Sprint sues 4 cable giants over voice patents
With Sprint's legal battle against AT&T's merger with T-Mobile effectively at an end, the operator is turning its attention to cable operators.
Sprint is suing Comcast, Time Warner Cable, Cox Communications and Cable One for violating its patents on technology that routes voice calls over a packet-based network instead of expensive public landline networks.
The complaints were filed separately Monday in the U.S. District Court in Kansas City, Kan., Sprint's home state.
The suits allege that the four cable operators are infringing on 12 of Sprint's patents on its voice-over-packet technology. Sprint says late employee Joe Christie developed a way to leverage packet-based networks for voice calls in the 1990s, helping to build a portfolio of more than 120 issued U.S. patents on the technology.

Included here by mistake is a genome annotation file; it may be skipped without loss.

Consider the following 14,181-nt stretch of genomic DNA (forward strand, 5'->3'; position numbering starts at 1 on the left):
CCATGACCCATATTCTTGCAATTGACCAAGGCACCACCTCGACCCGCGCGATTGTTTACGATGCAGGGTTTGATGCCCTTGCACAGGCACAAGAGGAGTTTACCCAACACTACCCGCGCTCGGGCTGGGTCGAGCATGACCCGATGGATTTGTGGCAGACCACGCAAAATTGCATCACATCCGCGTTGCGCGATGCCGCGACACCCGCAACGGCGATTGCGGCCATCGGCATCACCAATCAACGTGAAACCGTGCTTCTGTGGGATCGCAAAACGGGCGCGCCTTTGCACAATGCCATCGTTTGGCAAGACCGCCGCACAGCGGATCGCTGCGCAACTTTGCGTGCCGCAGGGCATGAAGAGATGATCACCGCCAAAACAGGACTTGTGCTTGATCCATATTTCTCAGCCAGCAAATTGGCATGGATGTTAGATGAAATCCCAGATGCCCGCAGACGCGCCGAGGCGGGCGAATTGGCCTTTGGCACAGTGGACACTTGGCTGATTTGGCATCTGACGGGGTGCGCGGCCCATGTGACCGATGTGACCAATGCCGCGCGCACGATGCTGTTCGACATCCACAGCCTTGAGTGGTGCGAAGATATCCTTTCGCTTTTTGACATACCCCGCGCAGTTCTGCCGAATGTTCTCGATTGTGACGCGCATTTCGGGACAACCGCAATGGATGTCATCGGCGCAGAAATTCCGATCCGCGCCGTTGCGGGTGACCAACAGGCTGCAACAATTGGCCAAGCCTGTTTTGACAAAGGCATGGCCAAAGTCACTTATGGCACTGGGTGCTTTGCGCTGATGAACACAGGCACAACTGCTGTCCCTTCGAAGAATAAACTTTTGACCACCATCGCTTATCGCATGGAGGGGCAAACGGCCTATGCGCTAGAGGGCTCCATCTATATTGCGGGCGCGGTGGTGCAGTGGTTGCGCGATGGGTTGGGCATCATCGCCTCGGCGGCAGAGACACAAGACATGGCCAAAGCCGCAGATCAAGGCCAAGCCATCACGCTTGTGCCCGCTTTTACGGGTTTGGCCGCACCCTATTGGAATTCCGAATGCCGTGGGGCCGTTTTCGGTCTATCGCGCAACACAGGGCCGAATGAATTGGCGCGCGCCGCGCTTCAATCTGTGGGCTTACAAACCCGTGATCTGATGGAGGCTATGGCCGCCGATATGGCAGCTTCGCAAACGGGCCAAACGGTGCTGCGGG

"Unfortunately, many companies in the industry … have realized the great value in this technology and have misappropriated it without Sprint’s permission," Sprint said in its complaint.
Sprint is asking for unspecified damages and wants the court to ban the cable companies from selling services it says violate its intellectual property rights, including Time Warner's Digital Home Phone and Comcast's Xfinity Voice.
The cable companies named in the complaint could not be immediately reached for comment.
The patents at question in Sprint's latest suit were the subject of a 2007 complaint against Vonage. Sprint won that case after the jury found that Vonage had violated six of its patents on the voice technology and awarded Sprint $69.5 million in damages. Vonage later paid Sprint $80 million to license its portfolio of voice-over-packet patents.
Sprint has successfully sued a number of other companies over the patents and has reached settlements with Paetec, Broadvox, Big River Telephone and Nuvox. A number of other unnamed companies also license Sprint's voice-over-packet patents.